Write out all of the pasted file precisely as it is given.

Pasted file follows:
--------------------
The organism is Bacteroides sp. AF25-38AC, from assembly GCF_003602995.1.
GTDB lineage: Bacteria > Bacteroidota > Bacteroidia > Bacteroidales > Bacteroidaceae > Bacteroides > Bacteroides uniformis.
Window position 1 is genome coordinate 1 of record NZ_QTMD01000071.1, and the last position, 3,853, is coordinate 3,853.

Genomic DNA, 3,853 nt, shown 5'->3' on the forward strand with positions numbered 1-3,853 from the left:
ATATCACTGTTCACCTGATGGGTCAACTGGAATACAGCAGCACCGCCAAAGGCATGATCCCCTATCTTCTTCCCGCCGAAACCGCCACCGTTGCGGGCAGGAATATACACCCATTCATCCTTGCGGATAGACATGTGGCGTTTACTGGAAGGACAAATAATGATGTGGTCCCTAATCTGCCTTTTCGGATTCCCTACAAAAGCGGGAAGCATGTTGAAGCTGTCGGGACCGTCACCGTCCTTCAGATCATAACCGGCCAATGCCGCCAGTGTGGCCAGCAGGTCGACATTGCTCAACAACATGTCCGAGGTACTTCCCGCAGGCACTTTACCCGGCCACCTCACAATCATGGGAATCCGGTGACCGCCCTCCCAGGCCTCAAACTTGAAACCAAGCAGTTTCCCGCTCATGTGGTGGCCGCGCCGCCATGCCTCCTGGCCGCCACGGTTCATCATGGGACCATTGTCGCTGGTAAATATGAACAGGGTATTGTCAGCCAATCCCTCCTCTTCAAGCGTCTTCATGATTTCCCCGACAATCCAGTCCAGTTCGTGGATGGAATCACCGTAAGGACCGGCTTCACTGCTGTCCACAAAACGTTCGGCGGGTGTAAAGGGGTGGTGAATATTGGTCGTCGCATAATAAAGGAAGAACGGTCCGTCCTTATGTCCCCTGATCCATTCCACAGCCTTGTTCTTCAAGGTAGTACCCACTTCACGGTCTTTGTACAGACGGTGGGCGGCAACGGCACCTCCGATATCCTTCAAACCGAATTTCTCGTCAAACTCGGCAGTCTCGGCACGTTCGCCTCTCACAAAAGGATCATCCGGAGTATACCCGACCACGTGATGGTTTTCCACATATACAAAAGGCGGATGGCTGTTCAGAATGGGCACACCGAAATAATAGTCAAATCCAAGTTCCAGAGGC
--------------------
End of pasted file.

The organism is Bacteroides sp. AF25-38AC, from assembly GCF_003602995.1.
GTDB lineage: Bacteria > Bacteroidota > Bacteroidia > Bacteroidales > Bacteroidaceae > Bacteroides > Bacteroides uniformis.
Window position 1 is genome coordinate 1 of record NZ_QTMD01000071.1, and the last position, 3,853, is coordinate 3,853.

Genomic DNA, 3,853 nt, shown 5'->3' on the forward strand with positions numbered 1-3,853 from the left:
ATATCACTGTTCACCTGATGGGTCAACTGGAATACAGCAGCACCGCCAAAGGCATGATCCCCTATCTTCTTCCCGCCGAAACCGCCACCGTTGCGGGCAGGAATATACACCCATTCATCCTTGCGGATAGACATGTGGCGTTTACTGGAAGGACAAATAATGATGTGGTCCCTAATCTGCCTTTTCGGATTCCCTACAAAAGCGGGAAGCATGTTGAAGCTGTCGGGACCGTCACCGTCCTTCAGATCATAACCGGCCAATGCCGCCAGTGTGGCCAGCAGGTCGACATTGCTCAACAACATGTCCGAGGTACTTCCCGCAGGCACTTTACCCGGCCACCTCACAATCATGGGAATCCGGTGACCGCCCTCCCAGGCCTCAAACTTGAAACCAAGCAGTTTCCCGCTCATGTGGTGGCCGCGCCGCCATGCCTCCTGGCCGCCACGGTTCATCATGGGACCATTGTCGCTGGTAAATATGAACAGGGTATTGTCAGCCAATCCCTCCTCTTCAAGCGTCTTCATGATTTCCCCGACAATCCAGTCCAGTTCGTGGATGGAATCACCGTAAGGACCGGCTTCACTGCTGTCCACAAAACGTTCGGCGGGTGTAAAGGGGTGGTGAATATTGGTCGTCGCATAATAAAGGAAGAACGGTCCGTCCTTATGTCCCCTGATCCATTCCACAGCCTTGTTCTTCAAGGTAGTACCCACTTCACGGTCTTTGTACAGACGGTGGGCGGCAACGGCACCTCCGATATCCTTCAAACCGAATTTCTCGTCAAACTCGGCAGTCTCGGCACGTTCGCCTCTCACAAAAGGATCATCCGGAGTATACCCGACCACGTGATGGTTTTCCACATATACAAAAGGCGGATGGCTGTTCAGAATGGGCACACCGAAATAATAGTCAAATCCAAGTTCCAGAGGC